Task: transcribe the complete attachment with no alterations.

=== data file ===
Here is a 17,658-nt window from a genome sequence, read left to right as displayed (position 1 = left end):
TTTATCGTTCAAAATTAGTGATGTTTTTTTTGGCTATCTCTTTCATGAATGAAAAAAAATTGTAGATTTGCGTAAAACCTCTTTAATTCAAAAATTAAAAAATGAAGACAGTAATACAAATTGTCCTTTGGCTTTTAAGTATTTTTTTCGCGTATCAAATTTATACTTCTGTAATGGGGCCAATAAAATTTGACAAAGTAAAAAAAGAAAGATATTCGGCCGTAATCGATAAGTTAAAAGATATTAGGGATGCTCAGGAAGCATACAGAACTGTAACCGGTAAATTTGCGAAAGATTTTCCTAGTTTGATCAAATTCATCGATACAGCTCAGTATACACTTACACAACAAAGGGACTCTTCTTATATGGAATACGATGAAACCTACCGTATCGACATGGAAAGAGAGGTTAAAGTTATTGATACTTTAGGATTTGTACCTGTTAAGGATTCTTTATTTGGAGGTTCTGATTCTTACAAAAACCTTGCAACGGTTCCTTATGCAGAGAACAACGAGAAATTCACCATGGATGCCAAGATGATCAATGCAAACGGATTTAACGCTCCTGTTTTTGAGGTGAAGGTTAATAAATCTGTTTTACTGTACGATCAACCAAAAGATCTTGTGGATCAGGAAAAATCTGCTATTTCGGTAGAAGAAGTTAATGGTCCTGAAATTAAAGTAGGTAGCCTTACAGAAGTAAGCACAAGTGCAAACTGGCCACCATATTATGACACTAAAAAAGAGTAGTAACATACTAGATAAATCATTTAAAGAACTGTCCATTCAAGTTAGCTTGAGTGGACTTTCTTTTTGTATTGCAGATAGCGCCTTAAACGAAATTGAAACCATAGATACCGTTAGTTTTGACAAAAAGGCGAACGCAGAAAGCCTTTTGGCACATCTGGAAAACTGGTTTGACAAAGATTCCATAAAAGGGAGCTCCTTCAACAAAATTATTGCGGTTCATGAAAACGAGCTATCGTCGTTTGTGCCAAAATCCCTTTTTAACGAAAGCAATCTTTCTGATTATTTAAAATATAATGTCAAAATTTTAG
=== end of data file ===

Here is a 17,658-nt window from a genome sequence, read left to right as displayed (position 1 = left end):
TTTATCGTTCAAAATTAGTGATGTTTTTTTTGGCTATCTCTTTCATGAATGAAAAAAAATTGTAGATTTGCGTAAAACCTCTTTAATTCAAAAATTAAAAAATGAAGACAGTAATACAAATTGTCCTTTGGCTTTTAAGTATTTTTTTCGCGTATCAAATTTATACTTCTGTAATGGGGCCAATAAAATTTGACAAAGTAAAAAAAGAAAGATATTCGGCCGTAATCGATAAGTTAAAAGATATTAGGGATGCTCAGGAAGCATACAGAACTGTAACCGGTAAATTTGCGAAAGATTTTCCTAGTTTGATCAAATTCATCGATACAGCTCAGTATACACTTACACAACAAAGGGACTCTTCTTATATGGAATACGATGAAACCTACCGTATCGACATGGAAAGAGAGGTTAAAGTTATTGATACTTTAGGATTTGTACCTGTTAAGGATTCTTTATTTGGAGGTTCTGATTCTTACAAAAACCTTGCAACGGTTCCTTATGCAGAGAACAACGAGAAATTCACCATGGATGCCAAGATGATCAATGCAAACGGATTTAACGCTCCTGTTTTTGAGGTGAAGGTTAATAAATCTGTTTTACTGTACGATCAACCAAAAGATCTTGTGGATCAGGAAAAATCTGCTATTTCGGTAGAAGAAGTTAATGGTCCTGAAATTAAAGTAGGTAGCCTTACAGAAGTAAGCACAAGTGCAAACTGGCCACCATATTATGACACTAAAAAAGAGTAGTAACATACTAGATAAATCATTTAAAGAACTGTCCATTCAAGTTAGCTTGAGTGGACTTTCTTTTTGTATTGCAGATAGCGCCTTAAACGAAATTGAAACCATAGATACCGTTAGTTTTGACAAAAAGGCGAACGCAGAAAGCCTTTTGGCACATCTGGAAAACTGGTTTGACAAAGATTCCATAAAAGGGAGCTCCTTCAACAAAATTATTGCGGTTCATGAAAACGAGCTATCGTCGTTTGTGCCAAAATCCCTTTTTAACGAAAGCAATCTTTCTGATTATTTAAAATATAATGTCAAAATTTTAG